The dream of mathematical modeling is of systems evolving in a continuous, deterministic, predictable way. Unfortunately continuity is lost whenever the `rules of the game' change, whether a change of behavioural regime, or a change of physical properties. From biological mitosis to seizures. From rattling machine parts to earthquakes. From individual decisions to economic crashes.
Where discontinuities occur, determinacy is inevitably lost. Typically the physical laws of such change are poorly understood, and too ill-defined for standard mathematics. Discontinuities offer a way to make the bounds of scientific knowledge a part of the model, to analyse a system with detail and rigour, yet still leave room for uncertainty. This is done without recourse to stochastic modeling, instead retaining determinacy as far as possible, and focussing on the geometry of the many outcomes that become possible when it breaks down.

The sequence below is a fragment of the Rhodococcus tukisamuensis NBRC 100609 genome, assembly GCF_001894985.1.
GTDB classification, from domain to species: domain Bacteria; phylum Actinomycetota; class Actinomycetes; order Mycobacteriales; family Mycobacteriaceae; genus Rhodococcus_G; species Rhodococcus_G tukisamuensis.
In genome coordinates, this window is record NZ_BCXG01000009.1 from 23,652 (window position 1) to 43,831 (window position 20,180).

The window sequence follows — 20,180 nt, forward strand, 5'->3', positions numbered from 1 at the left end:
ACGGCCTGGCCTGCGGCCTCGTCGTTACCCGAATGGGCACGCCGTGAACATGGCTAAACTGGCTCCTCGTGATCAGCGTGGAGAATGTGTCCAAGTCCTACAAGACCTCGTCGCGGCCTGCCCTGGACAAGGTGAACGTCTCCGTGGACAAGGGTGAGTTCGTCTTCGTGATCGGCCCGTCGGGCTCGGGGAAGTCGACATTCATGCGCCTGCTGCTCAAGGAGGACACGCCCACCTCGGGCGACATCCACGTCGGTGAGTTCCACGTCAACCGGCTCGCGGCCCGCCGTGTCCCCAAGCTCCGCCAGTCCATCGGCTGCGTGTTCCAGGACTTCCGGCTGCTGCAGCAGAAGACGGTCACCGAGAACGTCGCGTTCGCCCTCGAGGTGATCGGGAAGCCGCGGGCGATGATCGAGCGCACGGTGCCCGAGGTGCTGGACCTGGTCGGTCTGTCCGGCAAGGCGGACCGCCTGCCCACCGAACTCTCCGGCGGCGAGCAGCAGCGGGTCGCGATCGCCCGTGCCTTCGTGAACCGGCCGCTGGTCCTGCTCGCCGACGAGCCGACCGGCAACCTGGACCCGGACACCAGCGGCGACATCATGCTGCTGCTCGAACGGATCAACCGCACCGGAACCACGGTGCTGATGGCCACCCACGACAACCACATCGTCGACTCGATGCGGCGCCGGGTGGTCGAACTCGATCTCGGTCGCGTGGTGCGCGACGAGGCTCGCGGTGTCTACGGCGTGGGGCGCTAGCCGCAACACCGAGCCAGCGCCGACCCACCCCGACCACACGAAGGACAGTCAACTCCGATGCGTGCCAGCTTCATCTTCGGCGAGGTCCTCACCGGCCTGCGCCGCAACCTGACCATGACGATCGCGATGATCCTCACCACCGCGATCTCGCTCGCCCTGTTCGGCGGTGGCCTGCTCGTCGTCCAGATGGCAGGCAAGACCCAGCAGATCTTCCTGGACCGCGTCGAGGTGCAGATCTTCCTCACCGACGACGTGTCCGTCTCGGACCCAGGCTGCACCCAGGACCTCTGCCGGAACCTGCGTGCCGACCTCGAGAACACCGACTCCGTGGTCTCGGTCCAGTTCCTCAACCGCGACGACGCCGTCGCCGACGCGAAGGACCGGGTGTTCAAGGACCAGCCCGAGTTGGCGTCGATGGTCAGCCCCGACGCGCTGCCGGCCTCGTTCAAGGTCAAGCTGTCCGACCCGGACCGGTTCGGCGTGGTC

In this book the foundations of `piecewise-smooth dynamics' theory are rejuvenated, given new life through the lens of modern nonlinear dynamics and asymptotics. Numerous examples and exercises lead the reader through from basic to advanced analytical methods, particularly new tools for studying stability and bifurcations. The book is aimed at scientists and engineers from any background with a basic grounding in calculus and linear algebra. It seeks to provide an invaluable resource for modeling discontinuous systems, but also to empower the reader to develop their own novel models and discover as yet unknown phenomena.
|Place of Publication
|Number of pages
|Published - 1 Jan 2019
- Engineering Mathematics Research Group